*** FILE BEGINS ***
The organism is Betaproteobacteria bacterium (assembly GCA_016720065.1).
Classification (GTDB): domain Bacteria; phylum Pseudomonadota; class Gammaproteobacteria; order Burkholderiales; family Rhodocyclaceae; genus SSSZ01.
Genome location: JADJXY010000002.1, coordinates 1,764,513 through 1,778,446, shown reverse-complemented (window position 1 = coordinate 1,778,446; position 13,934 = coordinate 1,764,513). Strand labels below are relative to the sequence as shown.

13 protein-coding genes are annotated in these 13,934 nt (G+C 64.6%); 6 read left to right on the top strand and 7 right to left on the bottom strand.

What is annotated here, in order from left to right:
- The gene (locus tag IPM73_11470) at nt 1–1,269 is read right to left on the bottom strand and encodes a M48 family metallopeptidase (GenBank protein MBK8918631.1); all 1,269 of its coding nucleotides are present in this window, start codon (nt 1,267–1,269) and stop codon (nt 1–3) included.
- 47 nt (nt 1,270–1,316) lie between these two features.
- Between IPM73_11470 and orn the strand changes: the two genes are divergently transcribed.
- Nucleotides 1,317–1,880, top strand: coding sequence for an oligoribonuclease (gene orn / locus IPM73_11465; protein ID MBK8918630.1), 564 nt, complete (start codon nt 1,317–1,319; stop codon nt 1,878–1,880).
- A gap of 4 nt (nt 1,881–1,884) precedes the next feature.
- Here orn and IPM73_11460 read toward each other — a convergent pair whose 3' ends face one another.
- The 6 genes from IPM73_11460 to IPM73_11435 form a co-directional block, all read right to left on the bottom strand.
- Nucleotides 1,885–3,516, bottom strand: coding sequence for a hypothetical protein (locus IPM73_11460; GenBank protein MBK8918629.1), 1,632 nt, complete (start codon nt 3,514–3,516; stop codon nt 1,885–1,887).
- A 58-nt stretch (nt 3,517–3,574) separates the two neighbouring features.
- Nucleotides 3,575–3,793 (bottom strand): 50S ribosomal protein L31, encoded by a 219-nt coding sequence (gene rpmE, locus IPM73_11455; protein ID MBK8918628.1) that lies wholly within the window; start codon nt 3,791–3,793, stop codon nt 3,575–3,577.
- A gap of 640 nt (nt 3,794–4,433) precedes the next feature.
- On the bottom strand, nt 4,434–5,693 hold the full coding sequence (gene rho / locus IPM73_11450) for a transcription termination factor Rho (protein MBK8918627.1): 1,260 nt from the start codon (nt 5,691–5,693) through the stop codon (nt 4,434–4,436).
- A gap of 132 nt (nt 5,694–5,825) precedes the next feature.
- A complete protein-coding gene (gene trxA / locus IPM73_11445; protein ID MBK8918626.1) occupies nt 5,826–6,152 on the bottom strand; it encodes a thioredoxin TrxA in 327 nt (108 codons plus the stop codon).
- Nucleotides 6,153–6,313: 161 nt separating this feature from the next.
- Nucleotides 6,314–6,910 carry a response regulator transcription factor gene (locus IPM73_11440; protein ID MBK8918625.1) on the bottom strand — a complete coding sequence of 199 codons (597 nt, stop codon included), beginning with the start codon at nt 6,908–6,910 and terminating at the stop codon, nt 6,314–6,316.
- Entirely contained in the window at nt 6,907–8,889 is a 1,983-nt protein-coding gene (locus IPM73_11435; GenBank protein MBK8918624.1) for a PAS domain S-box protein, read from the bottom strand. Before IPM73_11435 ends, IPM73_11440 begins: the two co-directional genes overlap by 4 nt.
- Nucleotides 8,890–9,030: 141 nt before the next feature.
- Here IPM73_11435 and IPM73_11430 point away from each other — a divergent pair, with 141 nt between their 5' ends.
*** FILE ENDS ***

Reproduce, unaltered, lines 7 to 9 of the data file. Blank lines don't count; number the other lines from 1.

- 47 nt (nt 1,270–1,316) lie between these two features.
- Between IPM73_11470 and orn the strand changes: the two genes are divergently transcribed.
- Nucleotides 1,317–1,880, top strand: coding sequence for an oligoribonuclease (gene orn / locus IPM73_11465; protein ID MBK8918630.1), 564 nt, complete (start codon nt 1,317–1,319; stop codon nt 1,878–1,880).